Home to the Duke and Duchess of Buccleuch, Bowhill House has an extraordinary past, playing a significant role in the history of Scotland.
The name Buccleuch meaning ‘buck from the ravine’ supposedly originated from an incident in which one of the family, John Scott, saved King Kenneth from a buck charging at him. Grabbing the buck by the Antlers, Scott consolidated their place in royalty.
The status of the Buccleuch family was raised further with the marriage of Anne Countess of Buccleuch and the ill-fated Duke of Monmouth (illegitimate son of Charles II) in 1673. This house tells the tale of the family’s rise to Dukedom and you can see remnants from the families over the years.
Its grounds were a hunting favourite for many Scottish Kings and many famous people such as Sir Walter Scott, stayed there. Sir Walter Scott even mentions ‘Sweet Bowhill’ in his famous poem ‘The Lay of the Last Minstrel’.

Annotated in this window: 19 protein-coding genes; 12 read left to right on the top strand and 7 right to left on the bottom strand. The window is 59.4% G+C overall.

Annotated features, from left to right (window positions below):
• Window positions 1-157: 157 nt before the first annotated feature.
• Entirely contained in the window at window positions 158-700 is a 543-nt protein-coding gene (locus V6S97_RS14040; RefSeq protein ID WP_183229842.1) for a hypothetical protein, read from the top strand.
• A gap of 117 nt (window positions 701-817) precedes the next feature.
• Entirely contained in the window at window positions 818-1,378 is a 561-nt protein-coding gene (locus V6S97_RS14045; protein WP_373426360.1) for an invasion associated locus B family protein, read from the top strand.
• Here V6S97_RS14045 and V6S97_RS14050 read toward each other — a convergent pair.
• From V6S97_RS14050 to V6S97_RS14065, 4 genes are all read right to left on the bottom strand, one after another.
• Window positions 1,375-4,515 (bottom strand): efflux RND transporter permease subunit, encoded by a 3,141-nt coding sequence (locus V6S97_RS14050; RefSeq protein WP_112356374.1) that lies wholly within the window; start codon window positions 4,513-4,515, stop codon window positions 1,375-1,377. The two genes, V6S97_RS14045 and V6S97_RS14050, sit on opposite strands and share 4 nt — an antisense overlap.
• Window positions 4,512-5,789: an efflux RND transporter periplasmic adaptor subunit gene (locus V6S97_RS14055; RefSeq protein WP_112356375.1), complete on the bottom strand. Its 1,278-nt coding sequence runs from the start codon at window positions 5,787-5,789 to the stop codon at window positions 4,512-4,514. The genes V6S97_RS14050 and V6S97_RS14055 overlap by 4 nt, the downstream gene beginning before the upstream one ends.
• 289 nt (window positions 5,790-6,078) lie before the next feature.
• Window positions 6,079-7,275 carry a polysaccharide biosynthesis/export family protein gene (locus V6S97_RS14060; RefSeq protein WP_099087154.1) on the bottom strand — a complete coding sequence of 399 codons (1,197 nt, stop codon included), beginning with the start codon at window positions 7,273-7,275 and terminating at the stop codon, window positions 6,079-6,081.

Bowhill House was mostly built in 1812. It was used as a military hospital during the First World War and then by the army during the Second World War.
Nowadays you can view the expansive art collection, the Buccleuch Collection. Built up over five centuries it includes family portraits and a selection of miniature portraits, including the famous unfinished miniature portrait of Oliver Cromwell. The home has a feeling of grandeur and furniture such as Baroque writing desks create the feeling of a truly Scottish castle.
Besides the house, you can explore the grounds. The view across the Ettrick Valley is truly stunning, and the gardens are specifically designed to take advantage of this. You can go horse riding or fishing if you want to make the most of of the ideal surroundings or take a tour with a ranger.
One of the best attractions is the adventure playground. With its 30 metre zip wire, slides and even a rope bridge, kids can go wild. Younger children can play in Nutty the Squirrel’s soft play centre. When you feel a bit peckish pop into the Minstrel Tearoom, which has a range of comforting food from soup to scones and these are mostly locally produced. To top off your Scottish adventure grab a locally made souvenir from the gift shop. If you do get the chance, a visit to the Bowhill Theatre (originally the Game larder) is unmissable.